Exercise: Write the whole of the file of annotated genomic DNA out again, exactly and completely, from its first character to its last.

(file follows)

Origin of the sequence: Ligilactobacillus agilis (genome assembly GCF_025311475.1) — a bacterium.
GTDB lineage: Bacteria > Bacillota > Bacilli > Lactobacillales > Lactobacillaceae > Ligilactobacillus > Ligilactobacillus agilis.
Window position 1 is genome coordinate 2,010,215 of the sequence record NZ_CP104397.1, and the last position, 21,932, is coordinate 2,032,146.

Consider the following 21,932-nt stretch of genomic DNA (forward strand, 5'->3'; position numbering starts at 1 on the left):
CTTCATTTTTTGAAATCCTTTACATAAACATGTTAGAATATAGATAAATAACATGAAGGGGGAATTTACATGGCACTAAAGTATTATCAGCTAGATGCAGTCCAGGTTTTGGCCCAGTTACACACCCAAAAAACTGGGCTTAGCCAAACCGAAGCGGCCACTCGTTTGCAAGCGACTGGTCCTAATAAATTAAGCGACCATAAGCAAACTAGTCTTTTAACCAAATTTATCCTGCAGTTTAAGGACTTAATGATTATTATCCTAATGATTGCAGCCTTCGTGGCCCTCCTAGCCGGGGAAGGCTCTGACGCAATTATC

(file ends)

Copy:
Origin of the sequence: Ligilactobacillus agilis (genome assembly GCF_025311475.1) — a bacterium.
GTDB lineage: Bacteria > Bacillota > Bacilli > Lactobacillales > Lactobacillaceae > Ligilactobacillus > Ligilactobacillus agilis.
Window position 1 is genome coordinate 2,010,215 of the sequence record NZ_CP104397.1, and the last position, 21,932, is coordinate 2,032,146.

Consider the following 21,932-nt stretch of genomic DNA (forward strand, 5'->3'; position numbering starts at 1 on the left):
CTTCATTTTTTGAAATCCTTTACATAAACATGTTAGAATATAGATAAATAACATGAAGGGGGAATTTACATGGCACTAAAGTATTATCAGCTAGATGCAGTCCAGGTTTTGGCCCAGTTACACACCCAAAAAACTGGGCTTAGCCAAACCGAAGCGGCCACTCGTTTGCAAGCGACTGGTCCTAATAAATTAAGCGACCATAAGCAAACTAGTCTTTTAACCAAATTTATCCTGCAGTTTAAGGACTTAATGATTATTATCCTAATGATTGCAGCCTTCGTGGCCCTCCTAGCCGGGGAAGGCTCTGACGCAATTATC